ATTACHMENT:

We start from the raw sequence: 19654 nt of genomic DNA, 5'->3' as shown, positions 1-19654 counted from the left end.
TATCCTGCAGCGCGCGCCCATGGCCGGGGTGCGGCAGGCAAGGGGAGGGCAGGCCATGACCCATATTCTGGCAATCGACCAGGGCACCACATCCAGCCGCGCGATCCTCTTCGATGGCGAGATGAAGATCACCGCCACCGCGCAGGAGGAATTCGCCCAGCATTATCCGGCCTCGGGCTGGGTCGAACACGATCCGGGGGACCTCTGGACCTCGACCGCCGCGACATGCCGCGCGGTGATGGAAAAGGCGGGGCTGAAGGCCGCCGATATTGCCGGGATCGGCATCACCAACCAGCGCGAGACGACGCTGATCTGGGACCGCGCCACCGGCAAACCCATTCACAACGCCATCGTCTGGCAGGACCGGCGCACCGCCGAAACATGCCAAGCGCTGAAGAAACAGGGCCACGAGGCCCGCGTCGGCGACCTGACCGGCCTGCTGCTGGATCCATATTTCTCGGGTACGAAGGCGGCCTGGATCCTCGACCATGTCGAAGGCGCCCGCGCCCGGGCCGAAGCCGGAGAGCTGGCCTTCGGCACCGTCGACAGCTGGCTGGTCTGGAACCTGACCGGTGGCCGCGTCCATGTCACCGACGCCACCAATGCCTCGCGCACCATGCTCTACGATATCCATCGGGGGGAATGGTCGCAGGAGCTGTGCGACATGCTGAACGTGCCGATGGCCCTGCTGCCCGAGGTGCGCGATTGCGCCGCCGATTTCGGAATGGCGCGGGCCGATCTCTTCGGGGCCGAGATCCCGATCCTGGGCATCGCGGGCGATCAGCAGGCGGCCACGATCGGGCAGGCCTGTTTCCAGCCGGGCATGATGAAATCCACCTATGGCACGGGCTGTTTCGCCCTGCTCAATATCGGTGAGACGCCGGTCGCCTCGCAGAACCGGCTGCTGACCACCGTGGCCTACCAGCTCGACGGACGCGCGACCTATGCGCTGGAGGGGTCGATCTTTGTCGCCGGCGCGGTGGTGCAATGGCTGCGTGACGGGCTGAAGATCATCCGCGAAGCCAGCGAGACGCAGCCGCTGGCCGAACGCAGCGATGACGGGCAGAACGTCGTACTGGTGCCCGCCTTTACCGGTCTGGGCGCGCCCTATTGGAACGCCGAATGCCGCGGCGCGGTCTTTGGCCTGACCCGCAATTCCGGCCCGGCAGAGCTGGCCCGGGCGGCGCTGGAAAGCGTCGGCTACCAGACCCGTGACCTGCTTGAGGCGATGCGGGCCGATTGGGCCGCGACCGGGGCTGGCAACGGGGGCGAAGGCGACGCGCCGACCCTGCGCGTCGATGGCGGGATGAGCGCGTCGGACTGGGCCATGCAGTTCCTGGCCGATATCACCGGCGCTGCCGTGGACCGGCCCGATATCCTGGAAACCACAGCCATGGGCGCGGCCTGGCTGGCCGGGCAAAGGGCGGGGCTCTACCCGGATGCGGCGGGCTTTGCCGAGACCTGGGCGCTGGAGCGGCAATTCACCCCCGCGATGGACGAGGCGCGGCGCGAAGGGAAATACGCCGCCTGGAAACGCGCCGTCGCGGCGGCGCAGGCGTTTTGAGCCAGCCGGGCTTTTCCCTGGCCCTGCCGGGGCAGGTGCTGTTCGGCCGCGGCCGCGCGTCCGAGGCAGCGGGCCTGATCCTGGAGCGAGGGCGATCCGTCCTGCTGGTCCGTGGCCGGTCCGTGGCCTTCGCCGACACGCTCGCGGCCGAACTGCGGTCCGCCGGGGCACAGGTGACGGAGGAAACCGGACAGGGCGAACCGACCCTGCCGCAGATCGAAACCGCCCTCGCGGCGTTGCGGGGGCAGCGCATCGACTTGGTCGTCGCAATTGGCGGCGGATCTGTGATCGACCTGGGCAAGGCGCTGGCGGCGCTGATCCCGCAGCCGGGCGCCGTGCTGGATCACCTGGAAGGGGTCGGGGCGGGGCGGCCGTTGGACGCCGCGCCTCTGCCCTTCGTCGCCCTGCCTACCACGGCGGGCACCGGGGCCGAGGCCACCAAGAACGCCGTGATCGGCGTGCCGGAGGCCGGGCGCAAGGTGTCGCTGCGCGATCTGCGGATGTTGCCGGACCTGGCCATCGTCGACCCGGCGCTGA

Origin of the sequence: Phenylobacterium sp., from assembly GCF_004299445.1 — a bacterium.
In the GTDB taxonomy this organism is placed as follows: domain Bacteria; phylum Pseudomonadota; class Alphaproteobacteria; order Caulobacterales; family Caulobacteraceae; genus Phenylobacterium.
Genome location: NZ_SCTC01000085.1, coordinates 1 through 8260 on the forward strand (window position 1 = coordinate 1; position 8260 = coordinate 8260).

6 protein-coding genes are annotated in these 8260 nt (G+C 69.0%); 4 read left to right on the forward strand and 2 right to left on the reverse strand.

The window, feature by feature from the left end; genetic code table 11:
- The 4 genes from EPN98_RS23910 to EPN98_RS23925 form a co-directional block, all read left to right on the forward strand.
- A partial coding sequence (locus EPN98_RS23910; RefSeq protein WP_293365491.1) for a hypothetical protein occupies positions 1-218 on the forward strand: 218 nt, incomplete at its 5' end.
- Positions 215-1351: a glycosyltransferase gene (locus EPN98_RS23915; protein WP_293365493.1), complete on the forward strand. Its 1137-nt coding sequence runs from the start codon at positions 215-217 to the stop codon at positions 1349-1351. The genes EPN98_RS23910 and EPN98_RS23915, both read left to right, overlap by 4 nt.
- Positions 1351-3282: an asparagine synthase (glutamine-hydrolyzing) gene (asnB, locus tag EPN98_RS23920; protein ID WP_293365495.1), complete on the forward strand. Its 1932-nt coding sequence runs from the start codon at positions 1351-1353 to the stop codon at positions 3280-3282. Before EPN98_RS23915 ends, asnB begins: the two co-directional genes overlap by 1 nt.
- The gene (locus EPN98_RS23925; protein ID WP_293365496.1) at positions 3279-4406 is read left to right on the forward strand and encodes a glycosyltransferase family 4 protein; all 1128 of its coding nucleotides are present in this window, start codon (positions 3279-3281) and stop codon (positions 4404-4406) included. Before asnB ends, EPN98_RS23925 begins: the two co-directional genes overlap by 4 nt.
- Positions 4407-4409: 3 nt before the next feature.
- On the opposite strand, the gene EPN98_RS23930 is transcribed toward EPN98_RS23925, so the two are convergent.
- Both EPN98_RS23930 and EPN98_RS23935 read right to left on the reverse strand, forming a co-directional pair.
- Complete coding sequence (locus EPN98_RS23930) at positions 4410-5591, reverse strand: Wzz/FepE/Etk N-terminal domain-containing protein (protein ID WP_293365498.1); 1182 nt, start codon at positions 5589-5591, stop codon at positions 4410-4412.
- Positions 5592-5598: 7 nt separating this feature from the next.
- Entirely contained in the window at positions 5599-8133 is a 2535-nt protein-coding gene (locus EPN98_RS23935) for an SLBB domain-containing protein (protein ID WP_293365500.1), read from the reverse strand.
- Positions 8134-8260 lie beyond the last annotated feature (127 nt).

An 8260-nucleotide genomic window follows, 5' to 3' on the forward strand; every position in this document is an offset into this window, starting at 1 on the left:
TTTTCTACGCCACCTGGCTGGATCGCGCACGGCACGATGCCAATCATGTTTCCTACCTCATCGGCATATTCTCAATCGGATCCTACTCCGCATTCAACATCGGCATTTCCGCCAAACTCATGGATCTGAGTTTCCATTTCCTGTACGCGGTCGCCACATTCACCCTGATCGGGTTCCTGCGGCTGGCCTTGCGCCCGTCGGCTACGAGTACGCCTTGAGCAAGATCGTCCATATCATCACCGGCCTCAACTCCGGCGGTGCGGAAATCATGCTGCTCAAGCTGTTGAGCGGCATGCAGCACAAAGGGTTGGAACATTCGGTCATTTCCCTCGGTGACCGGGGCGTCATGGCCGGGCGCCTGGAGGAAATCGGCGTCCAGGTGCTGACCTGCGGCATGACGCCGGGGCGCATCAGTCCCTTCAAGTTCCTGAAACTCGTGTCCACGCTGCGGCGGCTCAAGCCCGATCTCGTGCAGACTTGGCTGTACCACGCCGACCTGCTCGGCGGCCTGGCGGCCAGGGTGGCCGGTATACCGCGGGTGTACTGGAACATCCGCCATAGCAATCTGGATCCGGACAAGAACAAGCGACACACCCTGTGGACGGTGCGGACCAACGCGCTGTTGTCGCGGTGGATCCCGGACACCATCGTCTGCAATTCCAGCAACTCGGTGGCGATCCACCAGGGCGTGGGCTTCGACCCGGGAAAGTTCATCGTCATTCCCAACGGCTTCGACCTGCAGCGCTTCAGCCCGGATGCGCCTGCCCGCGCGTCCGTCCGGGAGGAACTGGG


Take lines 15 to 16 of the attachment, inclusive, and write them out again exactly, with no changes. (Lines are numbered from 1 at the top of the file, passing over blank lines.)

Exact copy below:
- Both EPN98_RS23930 and EPN98_RS23935 read right to left on the reverse strand, forming a co-directional pair.
- Complete coding sequence (locus EPN98_RS23930) at positions 4410-5591, reverse strand: Wzz/FepE/Etk N-terminal domain-containing protein (protein ID WP_293365498.1); 1182 nt, start codon at positions 5589-5591, stop codon at positions 4410-4412.